Wednesday, November 11, 2009

What does GREEN really mean?

What should it mean? Is it purely subjective? Maybe, I don't know. These questions are purely rhetorical. Does green mean sustainable?

Is growing organically being green? I think it depends. If I'm using something like Neem, which comes from trees in the Indian sub-continent (Wikipedia), and it must be shipped thousands of miles, is that really the best use of resources? Even if I'm using it on an organic garden in Kentucky? Or bat guano? Disturbing bats causes their numbers to decline, so is that sustainable or green?

Buying bagged compost that was made in Florida? Is that green? Is that sustainable?

What about lawn mowing, string trimmers, and leaf blowers? Today's mowers are gas guzzlers. They consume a large amount of energy and pollute our air with fumes and noise. Should we change the way we mow and trim? Should we demand cleaner gas-powered tools?

Is using manures on your gardens being green? Even if some can potentially carry bad, bad organisms that make humans sick?

I don't know the answers to these questions, they are more to ponder. To think about. To maybe change your idea of green.

Tuesday, November 10, 2009

Preparing for Winter

We've all heard the phrase 'putting the garden to bed'. I'm not fond of that phrase, really. There is so much activity that takes place in the winter. It can be pretty disruptive. Just think of all the freezing and thawing, frost heaving, all the microbial activity that continues to take place (maybe at a slower rate than summer). The snow, the ice, the cold winter rains. All these help with decomposition of organic matter over the winter.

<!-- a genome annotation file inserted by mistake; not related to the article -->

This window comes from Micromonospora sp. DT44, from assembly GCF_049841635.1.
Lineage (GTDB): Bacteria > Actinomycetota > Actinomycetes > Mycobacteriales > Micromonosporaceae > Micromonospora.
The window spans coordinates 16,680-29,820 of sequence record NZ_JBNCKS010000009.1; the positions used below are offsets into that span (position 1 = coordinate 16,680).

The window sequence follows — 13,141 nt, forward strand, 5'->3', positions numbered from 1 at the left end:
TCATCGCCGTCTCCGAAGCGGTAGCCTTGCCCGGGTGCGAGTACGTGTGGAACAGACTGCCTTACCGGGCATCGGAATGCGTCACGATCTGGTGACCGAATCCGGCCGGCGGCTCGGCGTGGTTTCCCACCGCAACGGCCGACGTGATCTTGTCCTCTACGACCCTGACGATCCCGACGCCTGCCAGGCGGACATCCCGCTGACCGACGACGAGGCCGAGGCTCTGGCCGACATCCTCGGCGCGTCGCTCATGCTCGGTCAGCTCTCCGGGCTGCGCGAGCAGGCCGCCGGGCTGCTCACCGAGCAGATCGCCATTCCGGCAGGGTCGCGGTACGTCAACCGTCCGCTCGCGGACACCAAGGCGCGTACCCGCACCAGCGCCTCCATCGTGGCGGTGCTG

I've given our garden at the office a nice layer of leaves -- just whatever I could rake up close by.

Then I was given some old straw bales left over from Halloween decorations. I would prefer to know my source of straw since I'd have some idea exactly what type of grasses made it up and -- more importantly -- if it came from a weed-infested field. But beggars can't be choosers.

I can plant right through this straw next spring. The worms should continue to work as it will be relatively warm over the winter with this nice layer on top. I'll take pictures next spring!

Monday, November 02, 2009

November Garden Images

Here are a few shots from the garden.
My artichoke plants haven't been killed by any frosts yet. Some of our annuals have bitten the dust as have some hostas.
Pyracantha berries are looking wonderful!
Calycanthus is showing some decent fall color especially when the sun hits it just right.
And lastly, our Itea virginica, Little Henry Virginia Sweetspire is putting on its red show.

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